Consumers' Spatial Choice Behavior by Angelika EymannConsumers' Spatial Choice Behavior by Angelika Eymann

Consumers' Spatial Choice Behavior

byAngelika Eymann

Paperback | March 10, 1995

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Migration, commuting, and tourism are prominent phenomena demonstrating the political and economic relevance of the spatial choice behavior of households. The identification of the determinants and effects of the households' location choice is necessary for both entrepreneurial and policy planners who attempt to predict (or regulate) the future demand for location-specific commodities, such as infrastructure, land, or housing, and the supply of labor. Microeconomic studies of the spatial behavior of individuals have typically focused upon the demand for a single, homogeneous, yet location-specific com­ 2 modity (such as land! or housing ) or their supply of labor3 and investigated the formation of location-specific prices and wages in the presence of transportation and migration costs or analyzed the individual-and location-specific character­ istics triggering spatial rather than quantitative or temporal adjustments. In contrast to many theoretical analyses, empirical studies of the causes or con­ sequences of individual demand for location-specific commodities have often considered several "brands" of a heterogeneous good that are offered at various locations, are perfect substitutes, and may be produced by varying production 4 technologies. lCf. Alonso (1964) 2Cf. Muth (1969). 3Cf. Sjaastad (1962) and Greenwood (1975).
Title:Consumers' Spatial Choice BehaviorFormat:PaperbackDimensions:192 pagesPublished:March 10, 1995Publisher:Physica-Verlag HD

The following ISBNs are associated with this title:

ISBN - 10:3790808520

ISBN - 13:9783790808520

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Table of Contents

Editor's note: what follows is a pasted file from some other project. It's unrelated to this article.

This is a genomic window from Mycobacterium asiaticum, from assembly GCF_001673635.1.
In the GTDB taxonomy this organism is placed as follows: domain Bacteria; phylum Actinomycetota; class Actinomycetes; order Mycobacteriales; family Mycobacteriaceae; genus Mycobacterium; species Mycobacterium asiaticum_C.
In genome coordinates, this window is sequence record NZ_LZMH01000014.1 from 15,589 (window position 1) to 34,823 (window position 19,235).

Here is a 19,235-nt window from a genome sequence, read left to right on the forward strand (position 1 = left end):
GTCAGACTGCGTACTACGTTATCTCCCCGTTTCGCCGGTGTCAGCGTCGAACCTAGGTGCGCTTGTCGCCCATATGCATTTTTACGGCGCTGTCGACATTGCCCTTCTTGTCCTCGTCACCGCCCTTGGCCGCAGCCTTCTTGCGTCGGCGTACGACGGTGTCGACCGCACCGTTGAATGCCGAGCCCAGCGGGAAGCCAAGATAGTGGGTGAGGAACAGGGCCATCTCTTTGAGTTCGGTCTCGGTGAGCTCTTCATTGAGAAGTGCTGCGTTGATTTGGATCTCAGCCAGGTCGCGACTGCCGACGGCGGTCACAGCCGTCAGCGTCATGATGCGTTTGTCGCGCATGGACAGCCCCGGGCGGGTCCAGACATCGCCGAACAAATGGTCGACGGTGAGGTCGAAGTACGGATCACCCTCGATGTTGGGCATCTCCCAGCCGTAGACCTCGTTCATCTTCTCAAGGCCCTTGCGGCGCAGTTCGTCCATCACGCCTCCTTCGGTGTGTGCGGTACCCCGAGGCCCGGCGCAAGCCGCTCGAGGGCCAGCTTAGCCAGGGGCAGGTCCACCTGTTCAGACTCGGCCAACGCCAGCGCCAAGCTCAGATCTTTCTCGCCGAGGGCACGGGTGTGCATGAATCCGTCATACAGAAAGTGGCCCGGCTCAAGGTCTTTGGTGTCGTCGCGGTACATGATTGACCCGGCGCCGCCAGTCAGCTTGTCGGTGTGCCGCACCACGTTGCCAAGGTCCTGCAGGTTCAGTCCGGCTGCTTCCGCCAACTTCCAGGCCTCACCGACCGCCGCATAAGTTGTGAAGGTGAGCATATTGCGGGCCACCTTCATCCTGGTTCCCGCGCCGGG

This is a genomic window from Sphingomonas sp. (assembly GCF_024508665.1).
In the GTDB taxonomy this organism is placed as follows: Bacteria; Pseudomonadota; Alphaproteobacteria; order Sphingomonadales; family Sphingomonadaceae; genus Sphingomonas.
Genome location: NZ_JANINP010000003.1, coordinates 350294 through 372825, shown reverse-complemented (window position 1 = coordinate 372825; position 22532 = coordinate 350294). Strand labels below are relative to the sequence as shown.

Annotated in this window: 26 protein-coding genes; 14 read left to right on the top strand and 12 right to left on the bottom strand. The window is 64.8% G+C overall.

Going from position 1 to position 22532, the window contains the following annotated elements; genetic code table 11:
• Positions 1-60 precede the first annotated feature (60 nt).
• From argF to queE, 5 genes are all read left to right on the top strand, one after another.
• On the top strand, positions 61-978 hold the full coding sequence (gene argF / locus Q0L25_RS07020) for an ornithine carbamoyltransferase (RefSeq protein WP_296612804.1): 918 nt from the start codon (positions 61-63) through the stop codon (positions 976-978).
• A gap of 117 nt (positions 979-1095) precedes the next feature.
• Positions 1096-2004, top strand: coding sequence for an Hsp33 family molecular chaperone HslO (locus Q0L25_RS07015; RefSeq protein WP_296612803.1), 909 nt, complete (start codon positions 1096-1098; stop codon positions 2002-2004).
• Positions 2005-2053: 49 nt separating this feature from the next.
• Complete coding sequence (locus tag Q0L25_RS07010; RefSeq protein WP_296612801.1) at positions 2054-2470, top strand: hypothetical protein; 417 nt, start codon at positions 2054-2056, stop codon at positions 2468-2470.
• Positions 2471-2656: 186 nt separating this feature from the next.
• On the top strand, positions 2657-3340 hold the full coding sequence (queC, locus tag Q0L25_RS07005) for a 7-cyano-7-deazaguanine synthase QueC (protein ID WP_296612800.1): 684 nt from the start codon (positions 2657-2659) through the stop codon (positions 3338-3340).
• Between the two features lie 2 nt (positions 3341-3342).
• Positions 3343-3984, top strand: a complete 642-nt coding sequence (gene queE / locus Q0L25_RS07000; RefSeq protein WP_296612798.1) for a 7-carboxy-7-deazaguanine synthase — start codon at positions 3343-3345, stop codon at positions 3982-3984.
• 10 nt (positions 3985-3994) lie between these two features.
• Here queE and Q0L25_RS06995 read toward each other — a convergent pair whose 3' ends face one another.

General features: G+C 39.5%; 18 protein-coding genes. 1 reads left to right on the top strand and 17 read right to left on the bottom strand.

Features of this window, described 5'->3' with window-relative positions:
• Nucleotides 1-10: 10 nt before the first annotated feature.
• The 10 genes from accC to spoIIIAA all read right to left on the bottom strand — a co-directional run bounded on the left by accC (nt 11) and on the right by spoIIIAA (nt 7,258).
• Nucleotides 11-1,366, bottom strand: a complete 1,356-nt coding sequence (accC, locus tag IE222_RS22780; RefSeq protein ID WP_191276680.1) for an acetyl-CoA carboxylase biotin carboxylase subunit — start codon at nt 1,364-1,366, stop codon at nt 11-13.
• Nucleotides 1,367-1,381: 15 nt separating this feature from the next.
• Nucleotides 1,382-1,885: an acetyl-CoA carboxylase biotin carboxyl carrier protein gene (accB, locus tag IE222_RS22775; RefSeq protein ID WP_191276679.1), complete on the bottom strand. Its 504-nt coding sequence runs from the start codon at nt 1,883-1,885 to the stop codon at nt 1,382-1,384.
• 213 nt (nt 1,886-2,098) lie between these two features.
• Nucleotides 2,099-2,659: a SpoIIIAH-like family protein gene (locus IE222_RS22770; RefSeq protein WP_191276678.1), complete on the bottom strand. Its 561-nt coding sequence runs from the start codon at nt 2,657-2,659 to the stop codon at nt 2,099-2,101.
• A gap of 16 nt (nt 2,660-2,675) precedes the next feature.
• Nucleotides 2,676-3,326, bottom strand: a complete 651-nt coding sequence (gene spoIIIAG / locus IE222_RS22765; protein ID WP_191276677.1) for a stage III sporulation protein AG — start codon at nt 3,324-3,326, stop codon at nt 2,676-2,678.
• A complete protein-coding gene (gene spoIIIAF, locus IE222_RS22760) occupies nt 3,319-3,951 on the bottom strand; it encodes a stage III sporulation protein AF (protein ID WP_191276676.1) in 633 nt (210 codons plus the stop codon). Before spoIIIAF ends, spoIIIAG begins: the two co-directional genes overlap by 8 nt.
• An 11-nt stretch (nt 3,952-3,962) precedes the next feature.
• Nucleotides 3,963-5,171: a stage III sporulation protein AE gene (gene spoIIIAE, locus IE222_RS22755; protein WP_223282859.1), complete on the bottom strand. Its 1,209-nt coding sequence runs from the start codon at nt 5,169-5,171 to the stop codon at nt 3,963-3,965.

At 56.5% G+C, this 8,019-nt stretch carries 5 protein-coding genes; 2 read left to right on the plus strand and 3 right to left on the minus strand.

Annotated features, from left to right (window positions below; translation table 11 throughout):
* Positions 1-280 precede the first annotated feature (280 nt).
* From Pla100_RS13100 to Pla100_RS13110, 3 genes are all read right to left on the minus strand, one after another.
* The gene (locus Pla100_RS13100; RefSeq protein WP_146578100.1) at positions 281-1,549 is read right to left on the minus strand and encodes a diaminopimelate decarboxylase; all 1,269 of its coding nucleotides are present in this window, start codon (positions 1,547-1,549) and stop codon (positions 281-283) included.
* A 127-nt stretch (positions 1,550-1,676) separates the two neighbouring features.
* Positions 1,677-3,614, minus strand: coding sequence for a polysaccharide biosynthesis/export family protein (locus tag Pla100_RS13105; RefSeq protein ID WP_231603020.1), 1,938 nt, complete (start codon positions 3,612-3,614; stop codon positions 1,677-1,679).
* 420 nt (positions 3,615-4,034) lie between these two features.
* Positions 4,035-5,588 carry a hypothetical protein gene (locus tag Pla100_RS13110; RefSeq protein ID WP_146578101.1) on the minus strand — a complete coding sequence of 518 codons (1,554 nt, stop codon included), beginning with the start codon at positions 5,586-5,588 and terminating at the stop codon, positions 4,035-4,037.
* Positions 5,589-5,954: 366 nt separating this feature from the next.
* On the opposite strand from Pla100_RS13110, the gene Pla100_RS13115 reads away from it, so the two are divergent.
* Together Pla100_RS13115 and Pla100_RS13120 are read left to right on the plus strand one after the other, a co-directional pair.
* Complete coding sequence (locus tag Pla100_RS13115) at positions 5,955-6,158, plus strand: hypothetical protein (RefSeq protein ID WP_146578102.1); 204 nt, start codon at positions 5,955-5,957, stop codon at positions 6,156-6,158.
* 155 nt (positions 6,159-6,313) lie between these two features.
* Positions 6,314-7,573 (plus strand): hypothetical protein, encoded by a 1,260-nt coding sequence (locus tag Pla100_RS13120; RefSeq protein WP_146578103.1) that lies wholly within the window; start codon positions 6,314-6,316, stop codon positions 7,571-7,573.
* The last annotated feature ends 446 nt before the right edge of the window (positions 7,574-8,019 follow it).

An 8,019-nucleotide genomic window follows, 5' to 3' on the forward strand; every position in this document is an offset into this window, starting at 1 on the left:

1 Introduction.- 2 Microeconomic Essentials.- 2.1 The Standard Neoclassical Model.- 2.1.1 The Static Version.- 2.1.2 Intertemporal Utility Maximization.- 2.2 Household Production Models.- 2.2.1 Consumption Means Production.- 2.2.2 Consumption Means Investment.- 2.3 Are goods what are thought of as goods?.- 2.3.1 Heterogeneous Market Goods.- 2.3.2 New Consumer Theory.- 2.4 Zero Consumption.- 2.4.1 The Spatial Dimension of Goods.- 2.4.2 "Individual-Specific" Prices.- 2.4.3 The Role of Institutions.- 2.5 Households.- 3 Microeconometric Modeling.- 3.1 Discrete Choice Models.- 3.1.1 Assumptions Regarding the Individuals' Preference Structure.- 3.1.2 Econometric Concepts.- 3.2 Alternative Model Specifications.- 3.2.1 The Multinomial Logit Model.- 3.2.2 Generalized Extreme Value Models.- 3.2.3 The Nested Multinomial Logit Model.- 3.2.4 The Extended Multinomial Logit Model.- 3.3 Judging the Quality of Model Specifications.- 3.3.1 Specification Tests.- 3.3.2 Goodness-of-Fit Indices.- 3.3.3 Quality of Prediction.- 3.4 Discrete-Continuous Choice Models.- 3.4.1 Divisible Goods.- 3.4.2 Modeling Individual Behavior.- 3.4.3 Distributional Assumptions.- 3.4.4 Estimation.- 3.5 The Generation of Choice Sets.- 3.5.1 Individual-Specific Choice Sets.- 3.5.2 Individual-Specific Prices and Availability Constraints.- 3.6 Spatial Choice Models.- 3.6.1 Individual Perception of Spatial Structures.- 3.6.2 Continuous Choice Models.- 3.6.3 Endogenous Segmentation.- 3.6.4 Aggregating Elemental Alternatives.- 3.6.5 Random Effects.- 3.7 Predicting Unobservable Prices.- 3.7.1 Unit Prices.- 3.7.2 Cost Indices for Aggregate Commodities.- 4 An Empirical Analysis of Tourism Demand.- 4.1 The Role of the Tourist Industry.- 4.1.1 Some General Remarks.- 4.1.2 What is Tourism?.- 4.2 Microeconomic Models of Tourists' Behavior.- 4.2.1 A Survey.- 4.2.2 Outlines for an Extended Household Production Model of Tourism.- 4.3 The Choice Set of Tourists.- 4.3.1 In Search of Commodities Related to Vacation.- 4.3.2 Individual Perception of Location-Specific Goods.- 4.3.3 Determining the Price of Vacation.- 4.4 Microeconometric Models of Tourists' Demand.- 4.4.1 Investigating German Tourists' Behavior.- 4.4.2 Model Implementation.- 4.4.3 Choice Set Formation and Nesting Structure.- 4.4.4 Additional Constraints.- 4.5 Empirical Results.- 4.5.1 The Data.- 4.5.2 The Set of Individual-Specific Exogenous Variables.- 4.5.3 Constructing Alternative-Specific Price Variables.- 4.5.4 Alternative Model Specifications for the Discrete Choice Model.- 4.5.5 Correlation Structures within Choice Subsets.- 5 Concluding Remarks.- A Details to the Empirical Applications.- A.1 Data Sources.- A.2 Explanations to the Tables.